Shinjuku Ward in Tokyo, home to one of the country's largest nightlife districts, is set to ban any kind of soliciting in the street not only for sex clubs but also karaoke parlors, pubs and bars from September.
The move comes in the wake of growing incidents involving trouble with touts in the ward, particularly in the Kabukicho area, ward officials said.
A metropolitan ordinance already bans aggressive solicitation such as pulling at the clothing of passersby, but the ward's new ordinance, set to be enforced Sept. 1, will ban any kind of street solicitation.
Although the ordinance carries no penalty, with violators to be given "direction" from neighborhood wardens, it is only the first step and the ward will "consider adding a punitive clause if it proves to have no effect," a ward official said.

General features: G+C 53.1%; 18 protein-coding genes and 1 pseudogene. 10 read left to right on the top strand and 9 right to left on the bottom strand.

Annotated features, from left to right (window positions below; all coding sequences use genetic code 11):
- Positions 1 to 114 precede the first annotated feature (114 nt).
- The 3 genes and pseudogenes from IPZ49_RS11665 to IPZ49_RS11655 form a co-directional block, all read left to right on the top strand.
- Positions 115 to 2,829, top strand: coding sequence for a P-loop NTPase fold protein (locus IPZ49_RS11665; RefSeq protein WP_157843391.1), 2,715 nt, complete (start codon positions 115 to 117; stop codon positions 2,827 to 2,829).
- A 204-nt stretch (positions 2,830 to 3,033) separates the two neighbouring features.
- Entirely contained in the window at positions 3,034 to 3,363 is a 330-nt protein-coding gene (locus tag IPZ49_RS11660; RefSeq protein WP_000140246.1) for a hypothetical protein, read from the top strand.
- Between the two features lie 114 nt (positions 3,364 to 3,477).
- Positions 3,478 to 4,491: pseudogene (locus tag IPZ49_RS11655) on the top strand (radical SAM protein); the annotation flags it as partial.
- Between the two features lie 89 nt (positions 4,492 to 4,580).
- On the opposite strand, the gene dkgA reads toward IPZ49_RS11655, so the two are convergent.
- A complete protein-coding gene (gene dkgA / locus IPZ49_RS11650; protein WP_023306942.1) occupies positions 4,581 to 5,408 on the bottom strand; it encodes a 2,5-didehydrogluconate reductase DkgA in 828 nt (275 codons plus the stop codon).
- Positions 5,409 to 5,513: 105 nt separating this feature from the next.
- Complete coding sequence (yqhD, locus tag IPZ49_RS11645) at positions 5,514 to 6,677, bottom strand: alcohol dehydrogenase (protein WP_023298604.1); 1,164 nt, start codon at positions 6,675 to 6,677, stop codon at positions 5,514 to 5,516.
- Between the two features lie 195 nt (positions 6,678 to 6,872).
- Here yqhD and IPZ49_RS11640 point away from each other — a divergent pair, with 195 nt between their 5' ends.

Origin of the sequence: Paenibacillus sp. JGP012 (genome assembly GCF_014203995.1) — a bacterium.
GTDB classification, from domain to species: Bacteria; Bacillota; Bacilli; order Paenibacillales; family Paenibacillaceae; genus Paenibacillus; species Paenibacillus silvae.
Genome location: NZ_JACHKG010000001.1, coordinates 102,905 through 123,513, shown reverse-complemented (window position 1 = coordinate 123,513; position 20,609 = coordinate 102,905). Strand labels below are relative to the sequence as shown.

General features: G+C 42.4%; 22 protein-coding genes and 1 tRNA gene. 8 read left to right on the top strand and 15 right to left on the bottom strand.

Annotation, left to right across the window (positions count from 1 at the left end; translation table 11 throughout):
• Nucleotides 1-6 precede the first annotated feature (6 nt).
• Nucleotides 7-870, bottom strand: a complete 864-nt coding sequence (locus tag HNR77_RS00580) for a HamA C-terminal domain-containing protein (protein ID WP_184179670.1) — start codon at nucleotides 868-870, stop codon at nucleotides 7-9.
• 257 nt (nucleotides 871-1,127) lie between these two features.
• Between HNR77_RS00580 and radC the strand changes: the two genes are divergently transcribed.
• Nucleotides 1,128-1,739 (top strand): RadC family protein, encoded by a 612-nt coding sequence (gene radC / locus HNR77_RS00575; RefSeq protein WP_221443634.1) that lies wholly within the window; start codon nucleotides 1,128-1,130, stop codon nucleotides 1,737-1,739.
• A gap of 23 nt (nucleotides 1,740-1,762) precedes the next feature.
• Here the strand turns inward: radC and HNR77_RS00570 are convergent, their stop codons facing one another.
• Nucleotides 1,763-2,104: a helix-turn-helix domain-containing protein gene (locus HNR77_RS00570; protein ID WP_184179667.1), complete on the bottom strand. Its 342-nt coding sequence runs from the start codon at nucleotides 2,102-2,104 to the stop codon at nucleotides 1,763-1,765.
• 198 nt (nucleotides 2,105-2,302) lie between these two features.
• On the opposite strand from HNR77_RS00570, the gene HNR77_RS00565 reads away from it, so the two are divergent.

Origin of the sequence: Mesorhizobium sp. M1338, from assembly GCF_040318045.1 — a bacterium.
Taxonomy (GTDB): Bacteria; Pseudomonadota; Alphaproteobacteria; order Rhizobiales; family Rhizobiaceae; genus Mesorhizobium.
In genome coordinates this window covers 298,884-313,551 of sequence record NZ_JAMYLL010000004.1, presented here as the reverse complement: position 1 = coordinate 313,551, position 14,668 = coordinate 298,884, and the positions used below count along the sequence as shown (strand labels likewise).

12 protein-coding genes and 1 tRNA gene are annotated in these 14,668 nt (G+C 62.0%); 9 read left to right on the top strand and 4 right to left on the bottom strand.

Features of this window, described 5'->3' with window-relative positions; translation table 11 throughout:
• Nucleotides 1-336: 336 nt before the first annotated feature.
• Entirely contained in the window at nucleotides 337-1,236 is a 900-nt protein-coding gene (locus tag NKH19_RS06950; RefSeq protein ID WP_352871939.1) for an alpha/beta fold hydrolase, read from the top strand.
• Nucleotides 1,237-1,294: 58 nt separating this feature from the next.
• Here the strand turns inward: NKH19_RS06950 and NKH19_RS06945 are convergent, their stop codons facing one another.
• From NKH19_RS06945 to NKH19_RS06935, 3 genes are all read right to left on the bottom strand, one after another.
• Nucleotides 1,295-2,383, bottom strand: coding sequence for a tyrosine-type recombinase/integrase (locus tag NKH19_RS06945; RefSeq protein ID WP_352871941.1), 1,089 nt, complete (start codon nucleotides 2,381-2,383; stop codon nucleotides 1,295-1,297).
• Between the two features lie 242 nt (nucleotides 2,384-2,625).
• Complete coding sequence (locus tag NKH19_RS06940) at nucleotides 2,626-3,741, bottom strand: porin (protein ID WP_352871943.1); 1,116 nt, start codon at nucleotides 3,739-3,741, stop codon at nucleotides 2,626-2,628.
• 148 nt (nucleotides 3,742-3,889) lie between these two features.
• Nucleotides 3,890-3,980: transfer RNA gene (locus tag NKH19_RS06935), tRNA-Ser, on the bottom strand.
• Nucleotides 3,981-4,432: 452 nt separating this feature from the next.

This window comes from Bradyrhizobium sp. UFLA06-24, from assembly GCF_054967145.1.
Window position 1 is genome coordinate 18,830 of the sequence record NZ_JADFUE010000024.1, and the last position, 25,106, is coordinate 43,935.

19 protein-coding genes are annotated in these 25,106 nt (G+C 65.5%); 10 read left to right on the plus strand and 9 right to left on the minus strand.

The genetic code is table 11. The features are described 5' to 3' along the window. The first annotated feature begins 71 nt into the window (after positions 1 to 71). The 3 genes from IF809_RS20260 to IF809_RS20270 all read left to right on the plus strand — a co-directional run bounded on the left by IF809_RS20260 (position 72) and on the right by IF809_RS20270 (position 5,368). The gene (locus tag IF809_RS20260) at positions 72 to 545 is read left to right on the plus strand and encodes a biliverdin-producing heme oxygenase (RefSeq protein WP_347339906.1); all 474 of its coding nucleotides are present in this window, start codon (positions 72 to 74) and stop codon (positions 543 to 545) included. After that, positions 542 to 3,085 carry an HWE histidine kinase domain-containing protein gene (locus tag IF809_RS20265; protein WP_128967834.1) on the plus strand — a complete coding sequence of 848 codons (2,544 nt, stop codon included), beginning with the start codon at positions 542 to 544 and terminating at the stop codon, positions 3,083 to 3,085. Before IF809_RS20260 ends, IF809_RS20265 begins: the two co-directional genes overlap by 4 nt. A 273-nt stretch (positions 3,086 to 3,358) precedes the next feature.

The operator of the disaster-hit Fukushima Daiichi nuclear plant on Friday tentatively removed part of the cover shrouding the No.1 reactor building installed in the wake of the 2011 disaster to keep radioactive materials from dispersing. (Kyodo)
Police in Tokyo have arrested a 39-year-old member of the Air Self-Defense Force on a charge of attempted murder after he pushed a man onto the train tracks at JR Okubo Station in Shinjuku Ward. (Japan Today)
The Japanese government has drafted a new space development policy that will enhance its ability to provide security. The plan includes increasing the number of intelligence-gathering satellites. (NHK)
Until only recently, Japan never celebrated Halloween. And why would it? The nation honors the spirits of its ancestors in August, during the ancient Buddhist festival of O-bon, when ancestral spirits are said to revisit the family altars -and when reported encounters with ghosts and spirits reach a fevered peak. (marketwatch.com)
In spite of a recent fall in organized crime membership, Fukuoka Prefectural Police on Monday released a manga comic to discourage participation in yakuza gangs, reports the Nishi Nippon Shimbun (Oct. 27). (Tokyo Reporter)